“While I agree with the end result, because I’m very much leaning towards a special election, I don’t necessarily do it for the same reasons ,” she said. “I do it because I think that the ideals in democracy rely on representative elections.”

Duerr stated that she was stunned by the timeline and didn’t even know if she agreed with it. 

“I think we need to go ask the question, even if we have to schedule another meeting, to the registrar because these almost seem like … I get that you’re short staffed, but this is very important,” Duerr said. “Even if we have to bring in extra staffing, the seat needs to be filled as soon as possible.” 

Councilmember Reese disagreed with the idea that appointments are undemocratic. Reese was appointed to his seat in 2019 to replace former council member David Bobzien.

Reno City Council member Devon Reese

“The principle that appointments in this country are undemocratic is false,” he claimed. “So President Trump appointed 4,000 persons to office. vacancies are filled by the governor in 37 states.”

Reese said he didn’t understand how governors are allowed to appoint senators, but the council is questioning whether or not they should allow appointments to their own council.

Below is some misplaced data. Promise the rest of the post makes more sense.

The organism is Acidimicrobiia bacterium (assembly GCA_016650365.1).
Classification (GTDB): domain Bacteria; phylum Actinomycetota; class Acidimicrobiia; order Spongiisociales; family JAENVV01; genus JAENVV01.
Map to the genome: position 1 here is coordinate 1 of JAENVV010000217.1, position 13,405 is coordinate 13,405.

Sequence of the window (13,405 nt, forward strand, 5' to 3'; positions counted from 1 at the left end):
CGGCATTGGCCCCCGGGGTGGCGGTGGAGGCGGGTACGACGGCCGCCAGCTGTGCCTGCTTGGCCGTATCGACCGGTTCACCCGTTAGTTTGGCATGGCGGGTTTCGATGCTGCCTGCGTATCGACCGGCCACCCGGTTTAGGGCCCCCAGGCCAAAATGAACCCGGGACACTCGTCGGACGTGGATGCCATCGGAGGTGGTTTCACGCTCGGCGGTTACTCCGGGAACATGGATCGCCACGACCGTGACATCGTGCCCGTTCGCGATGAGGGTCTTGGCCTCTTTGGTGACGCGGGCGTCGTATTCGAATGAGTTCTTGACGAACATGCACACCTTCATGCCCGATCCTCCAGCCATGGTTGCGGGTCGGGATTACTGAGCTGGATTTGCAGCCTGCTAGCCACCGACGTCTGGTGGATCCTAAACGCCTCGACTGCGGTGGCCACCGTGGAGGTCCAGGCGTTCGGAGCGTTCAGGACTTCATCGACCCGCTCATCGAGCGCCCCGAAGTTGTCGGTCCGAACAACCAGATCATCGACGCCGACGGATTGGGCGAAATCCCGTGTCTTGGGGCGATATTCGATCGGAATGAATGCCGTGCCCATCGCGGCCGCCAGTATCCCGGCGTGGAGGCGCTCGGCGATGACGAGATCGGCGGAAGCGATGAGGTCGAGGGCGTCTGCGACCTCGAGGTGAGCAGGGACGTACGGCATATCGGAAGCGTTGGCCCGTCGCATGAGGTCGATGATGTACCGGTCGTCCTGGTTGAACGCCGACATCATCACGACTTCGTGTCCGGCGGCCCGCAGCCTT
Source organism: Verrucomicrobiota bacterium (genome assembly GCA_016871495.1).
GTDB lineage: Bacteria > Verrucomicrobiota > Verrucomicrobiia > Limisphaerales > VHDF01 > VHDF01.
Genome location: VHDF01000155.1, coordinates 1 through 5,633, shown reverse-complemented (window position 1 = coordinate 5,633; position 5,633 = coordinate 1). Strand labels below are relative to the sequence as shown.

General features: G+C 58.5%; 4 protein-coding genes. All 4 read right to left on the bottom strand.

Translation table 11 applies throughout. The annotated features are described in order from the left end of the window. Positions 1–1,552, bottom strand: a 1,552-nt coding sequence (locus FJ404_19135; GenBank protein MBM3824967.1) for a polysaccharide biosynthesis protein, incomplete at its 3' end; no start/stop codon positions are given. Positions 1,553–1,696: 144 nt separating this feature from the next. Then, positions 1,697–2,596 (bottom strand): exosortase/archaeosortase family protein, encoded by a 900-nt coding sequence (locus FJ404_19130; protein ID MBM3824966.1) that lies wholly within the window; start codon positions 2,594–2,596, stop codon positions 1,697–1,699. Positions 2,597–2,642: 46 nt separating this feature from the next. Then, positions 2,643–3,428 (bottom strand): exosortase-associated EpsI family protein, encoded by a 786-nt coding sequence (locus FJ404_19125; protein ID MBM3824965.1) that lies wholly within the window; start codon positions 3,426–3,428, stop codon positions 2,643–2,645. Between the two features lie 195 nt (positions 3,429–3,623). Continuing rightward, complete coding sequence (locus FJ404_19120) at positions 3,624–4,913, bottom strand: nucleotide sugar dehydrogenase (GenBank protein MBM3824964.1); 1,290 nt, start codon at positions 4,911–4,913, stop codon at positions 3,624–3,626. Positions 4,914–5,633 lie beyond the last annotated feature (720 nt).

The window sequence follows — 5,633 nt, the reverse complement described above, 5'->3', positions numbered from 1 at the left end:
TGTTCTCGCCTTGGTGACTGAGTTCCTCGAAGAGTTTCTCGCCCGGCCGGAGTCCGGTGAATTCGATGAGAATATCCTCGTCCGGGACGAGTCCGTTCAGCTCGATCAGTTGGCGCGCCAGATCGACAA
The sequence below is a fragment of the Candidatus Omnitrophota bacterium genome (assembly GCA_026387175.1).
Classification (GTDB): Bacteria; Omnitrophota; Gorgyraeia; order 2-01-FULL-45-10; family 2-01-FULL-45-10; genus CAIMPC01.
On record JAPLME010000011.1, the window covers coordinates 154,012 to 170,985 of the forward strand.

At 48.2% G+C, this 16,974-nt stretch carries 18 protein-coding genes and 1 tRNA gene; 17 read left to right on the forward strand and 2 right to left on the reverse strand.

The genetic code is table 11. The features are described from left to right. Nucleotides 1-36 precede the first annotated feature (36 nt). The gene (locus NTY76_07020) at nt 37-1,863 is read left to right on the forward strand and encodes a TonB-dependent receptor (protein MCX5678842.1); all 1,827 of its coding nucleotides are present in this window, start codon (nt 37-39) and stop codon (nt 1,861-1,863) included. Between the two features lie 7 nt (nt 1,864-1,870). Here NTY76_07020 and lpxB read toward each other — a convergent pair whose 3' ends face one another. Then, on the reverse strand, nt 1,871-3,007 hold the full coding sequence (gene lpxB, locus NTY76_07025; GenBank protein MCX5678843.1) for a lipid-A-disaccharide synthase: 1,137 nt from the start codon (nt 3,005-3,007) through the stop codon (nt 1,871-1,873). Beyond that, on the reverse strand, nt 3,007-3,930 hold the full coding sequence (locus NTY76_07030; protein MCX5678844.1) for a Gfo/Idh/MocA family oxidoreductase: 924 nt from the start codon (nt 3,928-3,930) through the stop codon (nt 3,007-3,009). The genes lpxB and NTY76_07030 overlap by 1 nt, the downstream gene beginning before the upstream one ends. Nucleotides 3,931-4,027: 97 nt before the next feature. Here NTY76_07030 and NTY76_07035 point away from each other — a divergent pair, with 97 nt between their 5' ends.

Schieve stated that during the appointment process, the public would be able to participate, and that there would be meet and greets so ward residents could get to know the candidates. 

“All of us are very accessible,” said Schieve. “If there is a candidate you really like, put your support behind them.” 

The council voted to move forward with the appointment process, with Council member Bonnie Weber voting against it. Brekhus did not vote, as she left the meeting for a pre-scheduled medical appointment. Jardon did not attend the meeting.

During public comment, most members of the public who spoke stated that they would like to see a special election, while some others disagreed and said they wanted to see the seat filled as soon as possible. 

Critics of the appointment process said council members could end up selecting their friends or colleagues to secure like minds on the council.

Eddie Lorton, who is running for Reno mayor, said  the council should hold a special election to replace the seat instead of simply appointing someone to fill the position. 

Resident Gordon Gossage urged the council to fill the seat as quickly as possible by appointment, stating that elected leaders need to create a united front of leadership ahead of the November election. 

Resident Kurt Gottschalk said that there should be a special election, and there should be term limits for those who serve. “Democracy is an election. Democracy isn’t appointments.” 

The city clerk’s office will begin accepting applications next week. The council will interview the finalists and make the final appointment in September.

Kelsey Penrose
Kelsey Penrose
Kelsey Penrose is a proud Native Nevadan whose work in journalism and publishing can be found throughout the Sierra region. She received degrees in English Literature and Anthropology from Arizona State University and is currently pursuing a Masters in Creative Writing with the University of Nevada, Reno at Lake Tahoe. She is an avid supporter of high desert agriculture and rescue dogs.